Background: Despite the high prevalence of gastro-oesophageal reflux disease (GORD) and the documented impact of GORD symptoms on individual health-related quality of life (HR-QOL) and on socioeconomic factors, structured management of GORD has had a low priority in Swedish routine primary health care.
Objective: The primary objective of this study (IMPROVE) was to evaluate the effects of a structured follow-up and management regimen for primary-care GORD patients with symptomatic breakthrough despite standard proton pump inhibitor (PPI) treatment. Patients received either an increased dose of current PPI treatment or were switched to the more effective acid inhibitor esomeprazole.
Methods: GORD patients with symptomatic breakthrough despite standard PPI treatment were identified through medical records and by a postal survey using the GERD Impact Scale (GIS) questionnaire. Patients rated the severity and frequency of GORD symptoms, general health status (EuroQol Group 5-Dimension Self-Report Questionnaire) and the impact of GORD symptoms on work productivity (Work Productivity and Activity Impairment) before and 4 weeks following randomization to open-label treatment with either increased acid suppressive therapy or an adjusted, higher dosage of the PPI previously used. The patients' valuation, in monetary terms, of the treatment they received pre-study versus the treatment given during the study was documented through willingness-to-pay (WTP) questions.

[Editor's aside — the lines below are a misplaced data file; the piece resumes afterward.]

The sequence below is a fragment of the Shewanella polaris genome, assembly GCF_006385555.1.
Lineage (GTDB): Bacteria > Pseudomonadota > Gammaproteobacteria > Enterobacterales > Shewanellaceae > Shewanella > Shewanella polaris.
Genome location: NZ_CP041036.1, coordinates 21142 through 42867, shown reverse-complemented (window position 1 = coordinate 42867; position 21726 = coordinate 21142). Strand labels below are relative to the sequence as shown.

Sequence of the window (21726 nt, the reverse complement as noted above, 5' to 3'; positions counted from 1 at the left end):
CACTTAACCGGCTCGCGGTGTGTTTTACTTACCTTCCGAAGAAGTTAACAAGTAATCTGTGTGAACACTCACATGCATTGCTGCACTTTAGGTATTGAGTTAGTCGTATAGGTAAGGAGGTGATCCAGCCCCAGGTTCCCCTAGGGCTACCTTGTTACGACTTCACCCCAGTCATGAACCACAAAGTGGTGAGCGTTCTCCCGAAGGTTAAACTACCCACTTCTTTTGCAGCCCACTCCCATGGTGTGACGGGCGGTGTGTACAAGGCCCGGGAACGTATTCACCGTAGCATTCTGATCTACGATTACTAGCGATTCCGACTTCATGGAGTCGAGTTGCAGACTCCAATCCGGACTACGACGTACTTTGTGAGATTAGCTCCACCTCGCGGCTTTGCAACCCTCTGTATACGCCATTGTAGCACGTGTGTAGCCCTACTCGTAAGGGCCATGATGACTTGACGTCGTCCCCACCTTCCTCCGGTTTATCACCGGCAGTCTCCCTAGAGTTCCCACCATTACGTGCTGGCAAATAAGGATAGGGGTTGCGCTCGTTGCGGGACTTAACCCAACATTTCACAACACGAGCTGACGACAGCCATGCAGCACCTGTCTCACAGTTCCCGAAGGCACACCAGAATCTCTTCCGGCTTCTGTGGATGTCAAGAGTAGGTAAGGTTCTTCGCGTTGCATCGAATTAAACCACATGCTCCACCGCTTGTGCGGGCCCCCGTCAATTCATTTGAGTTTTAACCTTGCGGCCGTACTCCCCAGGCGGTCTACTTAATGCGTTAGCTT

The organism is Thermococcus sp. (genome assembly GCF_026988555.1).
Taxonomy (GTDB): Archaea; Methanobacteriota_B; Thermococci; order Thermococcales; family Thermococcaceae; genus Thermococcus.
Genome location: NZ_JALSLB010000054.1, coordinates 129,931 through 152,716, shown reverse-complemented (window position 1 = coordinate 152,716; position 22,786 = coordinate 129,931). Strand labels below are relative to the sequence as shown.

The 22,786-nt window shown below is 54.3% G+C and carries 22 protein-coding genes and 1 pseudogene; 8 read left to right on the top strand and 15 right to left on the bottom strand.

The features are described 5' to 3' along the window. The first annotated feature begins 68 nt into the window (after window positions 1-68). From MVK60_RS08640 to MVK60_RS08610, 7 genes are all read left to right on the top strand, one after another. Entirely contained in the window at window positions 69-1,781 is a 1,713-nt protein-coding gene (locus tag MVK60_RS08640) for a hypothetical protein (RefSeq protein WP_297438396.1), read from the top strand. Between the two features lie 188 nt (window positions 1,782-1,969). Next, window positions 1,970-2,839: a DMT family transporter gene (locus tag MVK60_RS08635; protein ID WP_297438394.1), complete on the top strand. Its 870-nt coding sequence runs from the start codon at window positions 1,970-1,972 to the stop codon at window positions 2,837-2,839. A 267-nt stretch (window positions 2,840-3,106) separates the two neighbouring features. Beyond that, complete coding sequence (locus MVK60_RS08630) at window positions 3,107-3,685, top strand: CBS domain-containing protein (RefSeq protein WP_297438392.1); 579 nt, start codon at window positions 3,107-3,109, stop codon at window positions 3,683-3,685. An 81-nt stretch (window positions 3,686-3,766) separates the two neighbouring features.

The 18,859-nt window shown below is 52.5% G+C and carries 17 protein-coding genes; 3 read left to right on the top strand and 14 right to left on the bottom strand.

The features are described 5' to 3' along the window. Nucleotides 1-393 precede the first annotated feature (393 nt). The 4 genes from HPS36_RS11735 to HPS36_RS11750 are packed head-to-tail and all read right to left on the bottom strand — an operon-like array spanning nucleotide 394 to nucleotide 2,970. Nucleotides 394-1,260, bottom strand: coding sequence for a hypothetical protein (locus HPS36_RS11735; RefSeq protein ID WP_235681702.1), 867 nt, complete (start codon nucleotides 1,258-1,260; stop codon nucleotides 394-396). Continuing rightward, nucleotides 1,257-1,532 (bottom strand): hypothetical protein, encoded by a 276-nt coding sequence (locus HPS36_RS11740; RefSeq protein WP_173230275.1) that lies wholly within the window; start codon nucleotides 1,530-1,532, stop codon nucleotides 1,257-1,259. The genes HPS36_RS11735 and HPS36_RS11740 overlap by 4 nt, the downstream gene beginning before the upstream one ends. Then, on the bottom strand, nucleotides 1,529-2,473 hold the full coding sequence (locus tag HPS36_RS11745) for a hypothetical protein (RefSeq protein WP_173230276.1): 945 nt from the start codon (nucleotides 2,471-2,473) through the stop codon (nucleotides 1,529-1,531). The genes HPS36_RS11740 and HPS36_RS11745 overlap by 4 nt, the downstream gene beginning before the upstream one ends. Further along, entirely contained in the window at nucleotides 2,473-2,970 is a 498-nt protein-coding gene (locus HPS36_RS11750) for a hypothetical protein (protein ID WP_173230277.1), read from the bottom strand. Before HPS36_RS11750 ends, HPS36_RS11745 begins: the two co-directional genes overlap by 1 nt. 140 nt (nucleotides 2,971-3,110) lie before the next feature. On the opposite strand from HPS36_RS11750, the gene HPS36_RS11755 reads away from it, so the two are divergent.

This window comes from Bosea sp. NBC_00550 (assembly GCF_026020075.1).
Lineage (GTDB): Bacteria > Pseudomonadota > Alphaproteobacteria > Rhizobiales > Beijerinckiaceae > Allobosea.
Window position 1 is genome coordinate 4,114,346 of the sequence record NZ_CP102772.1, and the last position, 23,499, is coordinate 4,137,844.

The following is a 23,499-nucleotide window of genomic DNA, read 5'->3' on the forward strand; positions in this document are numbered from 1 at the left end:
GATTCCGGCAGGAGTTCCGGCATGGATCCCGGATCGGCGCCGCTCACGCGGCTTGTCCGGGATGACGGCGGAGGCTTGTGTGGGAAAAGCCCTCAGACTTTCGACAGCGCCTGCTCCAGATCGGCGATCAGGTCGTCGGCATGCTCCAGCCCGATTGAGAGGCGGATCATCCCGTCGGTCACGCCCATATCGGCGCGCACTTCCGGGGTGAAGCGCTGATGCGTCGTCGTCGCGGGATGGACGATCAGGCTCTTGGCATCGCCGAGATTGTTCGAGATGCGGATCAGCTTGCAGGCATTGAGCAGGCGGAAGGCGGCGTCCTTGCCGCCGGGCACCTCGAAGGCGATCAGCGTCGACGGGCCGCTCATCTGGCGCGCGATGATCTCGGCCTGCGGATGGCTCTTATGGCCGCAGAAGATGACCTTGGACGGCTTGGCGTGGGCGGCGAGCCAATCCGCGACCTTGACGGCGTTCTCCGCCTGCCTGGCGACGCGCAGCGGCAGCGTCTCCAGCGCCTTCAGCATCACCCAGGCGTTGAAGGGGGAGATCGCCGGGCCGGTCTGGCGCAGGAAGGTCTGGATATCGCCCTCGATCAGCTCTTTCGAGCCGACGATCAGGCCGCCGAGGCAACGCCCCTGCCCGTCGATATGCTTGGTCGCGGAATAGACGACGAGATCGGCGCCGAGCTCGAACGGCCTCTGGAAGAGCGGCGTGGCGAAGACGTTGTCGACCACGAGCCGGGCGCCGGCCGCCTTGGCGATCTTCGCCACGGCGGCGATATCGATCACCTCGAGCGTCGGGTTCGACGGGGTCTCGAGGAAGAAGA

Results: Following more effective acid suppression, 66.3% of the study population experienced complete relief of heartburn, with no difference between the groups; HR-QOL was restored to a level comparable to that of a normal Swedish population and ability to work efficiently was significantly improved. Access to a better acid suppressive treatment was highly valuable to the patients in terms of WTP.
Conclusion: An improved GORD management strategy including structured follow-up of treatment given and initiation of more effective acid inhibitor therapy when symptoms persist will be of great benefit to GORD patients. [ClinicalTrials.gov Identifier: NCT00272701].